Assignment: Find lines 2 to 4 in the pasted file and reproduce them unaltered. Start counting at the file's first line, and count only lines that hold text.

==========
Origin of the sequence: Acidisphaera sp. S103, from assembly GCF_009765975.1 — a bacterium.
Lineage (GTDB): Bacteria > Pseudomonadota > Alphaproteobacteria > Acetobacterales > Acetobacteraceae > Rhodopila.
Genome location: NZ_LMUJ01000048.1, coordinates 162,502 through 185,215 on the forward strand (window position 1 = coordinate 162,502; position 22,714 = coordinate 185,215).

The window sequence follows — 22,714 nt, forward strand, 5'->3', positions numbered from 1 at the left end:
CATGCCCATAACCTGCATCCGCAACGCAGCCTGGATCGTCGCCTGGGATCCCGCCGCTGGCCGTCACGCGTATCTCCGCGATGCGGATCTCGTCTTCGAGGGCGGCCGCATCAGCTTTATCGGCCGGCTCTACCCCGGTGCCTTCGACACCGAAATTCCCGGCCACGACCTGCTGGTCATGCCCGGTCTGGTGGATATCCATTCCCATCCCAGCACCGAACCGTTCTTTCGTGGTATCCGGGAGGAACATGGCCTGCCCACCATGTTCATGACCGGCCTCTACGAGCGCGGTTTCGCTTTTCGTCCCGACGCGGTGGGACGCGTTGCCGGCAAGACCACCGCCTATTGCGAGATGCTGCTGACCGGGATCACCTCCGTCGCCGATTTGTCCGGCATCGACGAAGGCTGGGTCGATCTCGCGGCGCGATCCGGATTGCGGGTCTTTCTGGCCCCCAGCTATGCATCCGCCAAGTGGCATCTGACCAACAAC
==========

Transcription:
Lineage (GTDB): Bacteria > Pseudomonadota > Alphaproteobacteria > Acetobacterales > Acetobacteraceae > Rhodopila.
Genome location: NZ_LMUJ01000048.1, coordinates 162,502 through 185,215 on the forward strand (window position 1 = coordinate 162,502; position 22,714 = coordinate 185,215).

The window sequence follows — 22,714 nt, forward strand, 5'->3', positions numbered from 1 at the left end: